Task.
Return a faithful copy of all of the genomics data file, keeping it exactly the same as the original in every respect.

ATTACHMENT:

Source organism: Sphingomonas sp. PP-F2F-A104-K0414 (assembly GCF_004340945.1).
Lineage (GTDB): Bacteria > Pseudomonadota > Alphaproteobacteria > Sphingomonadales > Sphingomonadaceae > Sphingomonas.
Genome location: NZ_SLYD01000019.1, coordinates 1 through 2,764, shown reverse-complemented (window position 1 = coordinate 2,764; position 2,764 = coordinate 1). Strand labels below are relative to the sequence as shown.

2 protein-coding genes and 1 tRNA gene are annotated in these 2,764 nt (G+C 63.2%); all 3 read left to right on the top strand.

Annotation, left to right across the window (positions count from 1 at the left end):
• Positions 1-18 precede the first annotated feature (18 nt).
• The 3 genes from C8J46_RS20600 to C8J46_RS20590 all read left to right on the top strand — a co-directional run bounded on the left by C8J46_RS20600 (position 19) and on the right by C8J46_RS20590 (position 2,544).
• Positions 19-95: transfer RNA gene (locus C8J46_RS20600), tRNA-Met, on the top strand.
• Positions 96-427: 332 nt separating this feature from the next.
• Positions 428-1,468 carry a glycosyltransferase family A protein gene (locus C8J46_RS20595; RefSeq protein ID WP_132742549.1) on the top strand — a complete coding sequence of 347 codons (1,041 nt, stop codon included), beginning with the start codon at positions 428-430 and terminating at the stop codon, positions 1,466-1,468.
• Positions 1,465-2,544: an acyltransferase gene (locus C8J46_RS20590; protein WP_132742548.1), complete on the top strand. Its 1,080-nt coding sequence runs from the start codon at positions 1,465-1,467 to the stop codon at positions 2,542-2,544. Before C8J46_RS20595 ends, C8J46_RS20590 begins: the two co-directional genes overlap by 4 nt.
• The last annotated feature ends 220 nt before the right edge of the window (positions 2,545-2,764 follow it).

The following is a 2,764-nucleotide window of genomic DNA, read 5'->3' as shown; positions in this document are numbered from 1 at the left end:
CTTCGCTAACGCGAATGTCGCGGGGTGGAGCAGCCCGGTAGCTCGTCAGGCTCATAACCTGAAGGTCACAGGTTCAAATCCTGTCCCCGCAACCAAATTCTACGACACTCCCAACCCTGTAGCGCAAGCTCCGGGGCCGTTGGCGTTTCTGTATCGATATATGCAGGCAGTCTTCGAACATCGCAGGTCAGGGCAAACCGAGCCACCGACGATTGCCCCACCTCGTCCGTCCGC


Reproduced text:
Source organism: Sphingomonas sp. PP-F2F-A104-K0414 (assembly GCF_004340945.1).
Lineage (GTDB): Bacteria > Pseudomonadota > Alphaproteobacteria > Sphingomonadales > Sphingomonadaceae > Sphingomonas.
Genome location: NZ_SLYD01000019.1, coordinates 1 through 2,764, shown reverse-complemented (window position 1 = coordinate 2,764; position 2,764 = coordinate 1). Strand labels below are relative to the sequence as shown.

2 protein-coding genes and 1 tRNA gene are annotated in these 2,764 nt (G+C 63.2%); all 3 read left to right on the top strand.

Annotation, left to right across the window (positions count from 1 at the left end):
• Positions 1-18 precede the first annotated feature (18 nt).
• The 3 genes from C8J46_RS20600 to C8J46_RS20590 all read left to right on the top strand — a co-directional run bounded on the left by C8J46_RS20600 (position 19) and on the right by C8J46_RS20590 (position 2,544).
• Positions 19-95: transfer RNA gene (locus C8J46_RS20600), tRNA-Met, on the top strand.
• Positions 96-427: 332 nt separating this feature from the next.
• Positions 428-1,468 carry a glycosyltransferase family A protein gene (locus C8J46_RS20595; RefSeq protein ID WP_132742549.1) on the top strand — a complete coding sequence of 347 codons (1,041 nt, stop codon included), beginning with the start codon at positions 428-430 and terminating at the stop codon, positions 1,466-1,468.
• Positions 1,465-2,544: an acyltransferase gene (locus C8J46_RS20590; protein WP_132742548.1), complete on the top strand. Its 1,080-nt coding sequence runs from the start codon at positions 1,465-1,467 to the stop codon at positions 2,542-2,544. Before C8J46_RS20595 ends, C8J46_RS20590 begins: the two co-directional genes overlap by 4 nt.
• The last annotated feature ends 220 nt before the right edge of the window (positions 2,545-2,764 follow it).

The following is a 2,764-nucleotide window of genomic DNA, read 5'->3' as shown; positions in this document are numbered from 1 at the left end:
CTTCGCTAACGCGAATGTCGCGGGGTGGAGCAGCCCGGTAGCTCGTCAGGCTCATAACCTGAAGGTCACAGGTTCAAATCCTGTCCCCGCAACCAAATTCTACGACACTCCCAACCCTGTAGCGCAAGCTCCGGGGCCGTTGGCGTTTCTGTATCGATATATGCAGGCAGTCTTCGAACATCGCAGGTCAGGGCAAACCGAGCCACCGACGATTGCCCCACCTCGTCCGTCCGC